Close

    Long-Term Newsletter Performance: It's Not Easy to Beat the Market

    by Mark Hulbert

    How have investment advisers performed over the very long term?

    The occasion for asking this question is the Hulbert Financial Digest’s completion, as of this past June 30, of 28 full years of tracking the performance of the investment newsletters.

    For those of you unaware of how the Hulbert Financial Digest (HFD) calculates newsletters’ performances, the HFD independently constructs hypothetical model portfolios out of each newsletter’s advice and calculates their performances. That’s worth emphasizing, because it means that the HFD does not rely on a newsletter editor’s word about how well his recommendations have fared.

    On the contrary, using its elaborate computer simulation of the trading environment, the HFD executes all trades at prices prevailing on the day a regular subscriber could have acted; transaction costs (other than taxes) are taken into account.

    In the event a newsletter makes no specific portfolio recommendations, but does offer market-timing advice, the HFD tracks just that. It does this by constructing a hypothetical portfolio that switches between shares of the Dow Jones Wilshire 5000 index and cash according to the newsletter’s market-timing signals.

    How They Fared

    The data are presented in Table 1. It lists the 28-year performances of all newsletters the HFD currently follows for which performance data date back to June 30, 1980.

    In the event the HFD’s track record for a newsletter is based just on its market-timing advice, then this is indicated in the table with the parenthetical “timing only” following the newsletter’s name.

     

    Attrition

    Notice that Table 1 contains only 17 newsletters, a relatively low number that reflects several different factors.

    First of all, almost all of the hundreds of other newsletters that are published today were not around in 1980.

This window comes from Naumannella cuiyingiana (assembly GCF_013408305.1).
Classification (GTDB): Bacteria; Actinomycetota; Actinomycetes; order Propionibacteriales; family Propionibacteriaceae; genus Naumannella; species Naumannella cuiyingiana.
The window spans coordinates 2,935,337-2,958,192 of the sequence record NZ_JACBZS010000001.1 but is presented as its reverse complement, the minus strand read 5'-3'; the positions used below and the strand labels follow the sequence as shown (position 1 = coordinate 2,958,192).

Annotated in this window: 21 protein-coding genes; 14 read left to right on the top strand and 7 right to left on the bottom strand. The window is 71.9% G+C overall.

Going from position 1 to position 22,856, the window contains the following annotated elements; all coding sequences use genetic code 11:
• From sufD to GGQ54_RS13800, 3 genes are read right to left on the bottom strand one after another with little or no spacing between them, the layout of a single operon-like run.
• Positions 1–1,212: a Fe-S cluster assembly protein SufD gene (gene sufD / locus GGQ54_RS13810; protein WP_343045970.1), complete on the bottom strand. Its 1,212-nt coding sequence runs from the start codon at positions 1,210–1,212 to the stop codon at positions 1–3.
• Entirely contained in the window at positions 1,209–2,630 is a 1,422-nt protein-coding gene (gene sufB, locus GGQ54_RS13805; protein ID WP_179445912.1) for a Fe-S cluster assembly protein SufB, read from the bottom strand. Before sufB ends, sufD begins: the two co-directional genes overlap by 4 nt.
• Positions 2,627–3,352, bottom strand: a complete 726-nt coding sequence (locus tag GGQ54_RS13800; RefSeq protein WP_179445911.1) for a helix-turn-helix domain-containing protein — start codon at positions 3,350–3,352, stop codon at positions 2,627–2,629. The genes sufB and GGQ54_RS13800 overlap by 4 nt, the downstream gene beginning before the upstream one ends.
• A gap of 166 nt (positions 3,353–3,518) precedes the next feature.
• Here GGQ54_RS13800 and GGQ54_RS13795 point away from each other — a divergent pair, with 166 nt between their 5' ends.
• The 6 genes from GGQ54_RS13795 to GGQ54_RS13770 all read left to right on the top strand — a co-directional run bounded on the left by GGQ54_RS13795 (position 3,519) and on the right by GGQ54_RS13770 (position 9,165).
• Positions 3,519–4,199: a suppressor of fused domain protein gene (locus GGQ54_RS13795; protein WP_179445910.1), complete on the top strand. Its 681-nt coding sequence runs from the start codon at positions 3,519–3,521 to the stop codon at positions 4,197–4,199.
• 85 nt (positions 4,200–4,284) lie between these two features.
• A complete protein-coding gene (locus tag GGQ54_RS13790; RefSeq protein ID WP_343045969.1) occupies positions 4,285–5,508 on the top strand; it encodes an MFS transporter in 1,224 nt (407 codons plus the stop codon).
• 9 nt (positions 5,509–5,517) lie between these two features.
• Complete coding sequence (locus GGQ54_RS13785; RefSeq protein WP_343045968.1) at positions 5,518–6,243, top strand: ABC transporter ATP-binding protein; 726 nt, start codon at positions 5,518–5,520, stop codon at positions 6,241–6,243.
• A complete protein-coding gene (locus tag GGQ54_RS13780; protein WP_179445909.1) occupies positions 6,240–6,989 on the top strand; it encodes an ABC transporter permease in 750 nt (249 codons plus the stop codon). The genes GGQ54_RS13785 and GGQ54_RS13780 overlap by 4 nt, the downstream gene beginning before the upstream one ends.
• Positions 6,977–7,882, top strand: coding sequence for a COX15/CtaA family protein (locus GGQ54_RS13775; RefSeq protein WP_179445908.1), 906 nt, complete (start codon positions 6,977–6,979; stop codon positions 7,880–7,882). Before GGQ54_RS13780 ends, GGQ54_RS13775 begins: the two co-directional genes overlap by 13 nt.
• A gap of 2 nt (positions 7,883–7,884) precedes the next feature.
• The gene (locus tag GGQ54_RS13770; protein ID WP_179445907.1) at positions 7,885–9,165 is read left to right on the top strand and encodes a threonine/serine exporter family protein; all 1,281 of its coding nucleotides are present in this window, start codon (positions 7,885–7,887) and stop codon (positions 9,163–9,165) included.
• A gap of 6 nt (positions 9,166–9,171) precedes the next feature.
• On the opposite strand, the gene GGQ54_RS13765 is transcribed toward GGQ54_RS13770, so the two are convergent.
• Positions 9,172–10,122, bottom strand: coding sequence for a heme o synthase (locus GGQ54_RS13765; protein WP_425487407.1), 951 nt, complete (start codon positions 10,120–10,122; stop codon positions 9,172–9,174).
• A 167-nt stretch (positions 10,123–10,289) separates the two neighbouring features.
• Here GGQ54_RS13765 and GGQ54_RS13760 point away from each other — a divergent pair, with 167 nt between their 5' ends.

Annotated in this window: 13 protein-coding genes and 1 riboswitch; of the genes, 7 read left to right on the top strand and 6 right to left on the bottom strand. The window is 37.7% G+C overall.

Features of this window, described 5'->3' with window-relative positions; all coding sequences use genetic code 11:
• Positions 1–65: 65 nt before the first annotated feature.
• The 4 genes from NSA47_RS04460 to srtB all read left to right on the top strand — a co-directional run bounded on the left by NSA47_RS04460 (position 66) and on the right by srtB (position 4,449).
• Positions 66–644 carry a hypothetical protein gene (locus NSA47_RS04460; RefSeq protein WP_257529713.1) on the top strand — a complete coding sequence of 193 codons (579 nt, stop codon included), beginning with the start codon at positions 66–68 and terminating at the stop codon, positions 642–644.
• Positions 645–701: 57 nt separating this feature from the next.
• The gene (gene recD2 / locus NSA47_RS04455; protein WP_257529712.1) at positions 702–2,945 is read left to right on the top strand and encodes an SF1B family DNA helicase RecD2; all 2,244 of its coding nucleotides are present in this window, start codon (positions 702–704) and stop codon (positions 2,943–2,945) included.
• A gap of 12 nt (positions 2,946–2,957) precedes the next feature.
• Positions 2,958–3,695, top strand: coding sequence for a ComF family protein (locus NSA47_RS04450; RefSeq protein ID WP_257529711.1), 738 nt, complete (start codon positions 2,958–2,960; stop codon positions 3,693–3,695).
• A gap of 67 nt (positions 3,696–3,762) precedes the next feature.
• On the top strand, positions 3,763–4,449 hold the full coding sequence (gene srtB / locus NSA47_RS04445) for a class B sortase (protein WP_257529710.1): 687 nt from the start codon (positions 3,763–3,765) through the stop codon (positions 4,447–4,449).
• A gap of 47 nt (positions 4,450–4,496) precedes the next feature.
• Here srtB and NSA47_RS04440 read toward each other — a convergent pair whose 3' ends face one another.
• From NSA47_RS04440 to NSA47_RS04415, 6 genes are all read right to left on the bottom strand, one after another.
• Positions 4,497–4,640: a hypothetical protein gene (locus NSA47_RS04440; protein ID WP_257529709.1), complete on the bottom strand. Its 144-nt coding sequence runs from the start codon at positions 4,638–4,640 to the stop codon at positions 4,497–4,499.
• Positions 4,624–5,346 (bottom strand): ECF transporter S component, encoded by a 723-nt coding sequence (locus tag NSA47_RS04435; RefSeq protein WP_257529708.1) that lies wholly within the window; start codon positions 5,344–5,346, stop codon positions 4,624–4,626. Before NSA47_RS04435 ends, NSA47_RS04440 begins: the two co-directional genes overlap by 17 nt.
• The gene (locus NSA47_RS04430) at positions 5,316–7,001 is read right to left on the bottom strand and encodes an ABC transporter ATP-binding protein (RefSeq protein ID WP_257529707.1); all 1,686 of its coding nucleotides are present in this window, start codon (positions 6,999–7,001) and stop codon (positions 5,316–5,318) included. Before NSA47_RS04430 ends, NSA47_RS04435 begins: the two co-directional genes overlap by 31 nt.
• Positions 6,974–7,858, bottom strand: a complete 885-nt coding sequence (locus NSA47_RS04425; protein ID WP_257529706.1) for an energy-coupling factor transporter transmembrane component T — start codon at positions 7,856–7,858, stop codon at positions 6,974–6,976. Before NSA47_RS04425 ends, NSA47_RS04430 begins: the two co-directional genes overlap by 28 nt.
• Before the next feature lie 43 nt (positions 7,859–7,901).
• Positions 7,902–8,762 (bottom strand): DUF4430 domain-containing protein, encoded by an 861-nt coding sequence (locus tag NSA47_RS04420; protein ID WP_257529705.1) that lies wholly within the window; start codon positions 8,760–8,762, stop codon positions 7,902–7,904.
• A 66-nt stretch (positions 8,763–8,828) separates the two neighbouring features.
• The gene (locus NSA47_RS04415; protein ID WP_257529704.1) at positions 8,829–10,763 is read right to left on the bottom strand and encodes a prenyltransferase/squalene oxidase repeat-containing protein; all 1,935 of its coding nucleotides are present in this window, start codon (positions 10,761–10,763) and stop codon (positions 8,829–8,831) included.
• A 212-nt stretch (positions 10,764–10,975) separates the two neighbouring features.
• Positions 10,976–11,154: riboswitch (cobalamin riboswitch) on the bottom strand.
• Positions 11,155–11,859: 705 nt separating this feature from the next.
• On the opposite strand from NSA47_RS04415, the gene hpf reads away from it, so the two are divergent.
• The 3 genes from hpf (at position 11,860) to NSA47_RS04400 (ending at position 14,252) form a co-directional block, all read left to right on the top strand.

In addition, many additional services that did exist in 1980 were subsequently discontinued. Indeed, the HFD has performance data dating back to mid-1980 for an additional 12 newsletters that either are no longer published or have stopped offering trackable investment advice.

    This attrition rate—41% of newsletters not surviving 28 years—may strike you as quite high. In fact, however, it actually is somewhat lower than for the mutual fund industry. Researchers have found that the attrition rate in the fund industry is around 5% a year.

    Few Beat the Market

    Overall, beating the market is a relatively rare phenomenon over the very long term.

    The table shows that just four newsletters (24%) were able to beat the overall stock market on a risk-adjusted basis, where the market is measured by the DJ Wilshire 5000 total-return index.

    This percentage shrinks slightly—to 21%—if we take into account the 12 services that the HFD was tracking in 1980, but which are no longer tracked, two of which were ahead of the DJ Wilshire 5000 index when they dropped off the HFD’s monitored list.

    As low as this market-beating percentage is, it is higher now than it was before the bear market began in 2000. For example, as of June 30, 2000, the point at which the HFD had exactly two decades’ worth of performance data for this group of newsletters, the percentage ahead of the DJ Wilshire 5000 on a risk-adjusted basis was just 8%.